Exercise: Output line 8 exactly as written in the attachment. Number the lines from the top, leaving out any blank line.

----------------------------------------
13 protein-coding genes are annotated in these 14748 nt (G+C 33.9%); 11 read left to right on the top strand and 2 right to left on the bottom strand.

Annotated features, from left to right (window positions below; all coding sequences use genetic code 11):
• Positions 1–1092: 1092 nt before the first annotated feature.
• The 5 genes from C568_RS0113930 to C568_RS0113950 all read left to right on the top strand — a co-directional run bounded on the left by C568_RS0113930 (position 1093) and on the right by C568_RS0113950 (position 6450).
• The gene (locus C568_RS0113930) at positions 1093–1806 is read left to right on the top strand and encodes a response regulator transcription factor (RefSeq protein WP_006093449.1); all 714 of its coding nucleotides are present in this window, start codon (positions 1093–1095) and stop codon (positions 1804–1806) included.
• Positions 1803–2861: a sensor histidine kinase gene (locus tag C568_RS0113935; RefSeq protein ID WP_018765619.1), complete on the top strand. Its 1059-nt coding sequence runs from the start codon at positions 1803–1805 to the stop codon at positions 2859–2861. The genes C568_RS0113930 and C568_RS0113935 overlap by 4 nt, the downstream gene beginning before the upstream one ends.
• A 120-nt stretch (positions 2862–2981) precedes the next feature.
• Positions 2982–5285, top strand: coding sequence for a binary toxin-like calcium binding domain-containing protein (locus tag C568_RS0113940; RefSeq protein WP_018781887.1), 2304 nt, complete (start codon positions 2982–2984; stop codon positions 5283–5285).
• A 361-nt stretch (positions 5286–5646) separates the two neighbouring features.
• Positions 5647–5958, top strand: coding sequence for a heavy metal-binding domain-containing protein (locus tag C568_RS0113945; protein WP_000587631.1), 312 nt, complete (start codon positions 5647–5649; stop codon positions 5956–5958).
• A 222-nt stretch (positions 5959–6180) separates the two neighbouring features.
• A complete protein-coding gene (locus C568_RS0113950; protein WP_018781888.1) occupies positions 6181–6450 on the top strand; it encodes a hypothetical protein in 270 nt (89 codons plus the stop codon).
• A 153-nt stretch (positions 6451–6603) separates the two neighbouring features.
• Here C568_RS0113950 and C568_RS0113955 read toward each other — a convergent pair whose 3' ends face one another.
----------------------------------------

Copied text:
• Positions 2982–5285, top strand: coding sequence for a binary toxin-like calcium binding domain-containing protein (locus tag C568_RS0113940; RefSeq protein WP_018781887.1), 2304 nt, complete (start codon positions 2982–2984; stop codon positions 5283–5285).